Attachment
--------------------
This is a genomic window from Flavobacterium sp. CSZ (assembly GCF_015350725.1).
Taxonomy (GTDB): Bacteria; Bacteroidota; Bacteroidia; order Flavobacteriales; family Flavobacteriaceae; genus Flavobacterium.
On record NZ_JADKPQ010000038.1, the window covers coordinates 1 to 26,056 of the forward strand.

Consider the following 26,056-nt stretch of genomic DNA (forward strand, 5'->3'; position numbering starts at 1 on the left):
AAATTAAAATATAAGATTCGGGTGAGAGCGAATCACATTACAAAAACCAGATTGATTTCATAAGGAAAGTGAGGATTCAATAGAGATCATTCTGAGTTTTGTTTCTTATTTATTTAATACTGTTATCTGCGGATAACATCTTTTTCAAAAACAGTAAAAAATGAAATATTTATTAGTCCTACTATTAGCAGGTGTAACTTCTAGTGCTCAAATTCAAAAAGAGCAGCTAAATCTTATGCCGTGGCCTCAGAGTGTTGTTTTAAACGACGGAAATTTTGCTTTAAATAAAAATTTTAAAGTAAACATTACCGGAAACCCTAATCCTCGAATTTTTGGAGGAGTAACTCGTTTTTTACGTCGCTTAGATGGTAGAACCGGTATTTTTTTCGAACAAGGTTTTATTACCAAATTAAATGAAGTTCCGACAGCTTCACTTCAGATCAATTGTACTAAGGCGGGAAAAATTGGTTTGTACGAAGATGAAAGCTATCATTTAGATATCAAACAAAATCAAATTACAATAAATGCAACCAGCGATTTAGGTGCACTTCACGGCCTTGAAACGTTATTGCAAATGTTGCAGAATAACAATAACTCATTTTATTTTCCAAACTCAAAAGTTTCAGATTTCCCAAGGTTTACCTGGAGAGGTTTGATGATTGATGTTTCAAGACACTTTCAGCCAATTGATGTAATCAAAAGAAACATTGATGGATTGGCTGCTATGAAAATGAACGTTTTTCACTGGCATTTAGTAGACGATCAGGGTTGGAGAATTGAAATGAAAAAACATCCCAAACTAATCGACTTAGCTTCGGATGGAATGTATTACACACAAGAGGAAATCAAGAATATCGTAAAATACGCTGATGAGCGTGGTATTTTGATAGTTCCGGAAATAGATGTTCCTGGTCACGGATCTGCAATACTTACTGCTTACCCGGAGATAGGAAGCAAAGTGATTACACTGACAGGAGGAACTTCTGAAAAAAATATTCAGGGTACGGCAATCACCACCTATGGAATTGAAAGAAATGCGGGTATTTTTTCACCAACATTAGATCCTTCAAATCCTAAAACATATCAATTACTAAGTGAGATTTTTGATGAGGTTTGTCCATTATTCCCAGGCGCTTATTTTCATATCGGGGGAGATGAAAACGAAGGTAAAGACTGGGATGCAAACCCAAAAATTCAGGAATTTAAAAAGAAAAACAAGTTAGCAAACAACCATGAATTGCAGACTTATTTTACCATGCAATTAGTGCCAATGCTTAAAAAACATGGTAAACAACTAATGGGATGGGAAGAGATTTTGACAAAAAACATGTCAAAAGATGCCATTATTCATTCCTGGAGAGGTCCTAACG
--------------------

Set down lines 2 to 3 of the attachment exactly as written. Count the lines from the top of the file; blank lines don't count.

Taxonomy (GTDB): Bacteria; Bacteroidota; Bacteroidia; order Flavobacteriales; family Flavobacteriaceae; genus Flavobacterium.
On record NZ_JADKPQ010000038.1, the window covers coordinates 1 to 26,056 of the forward strand.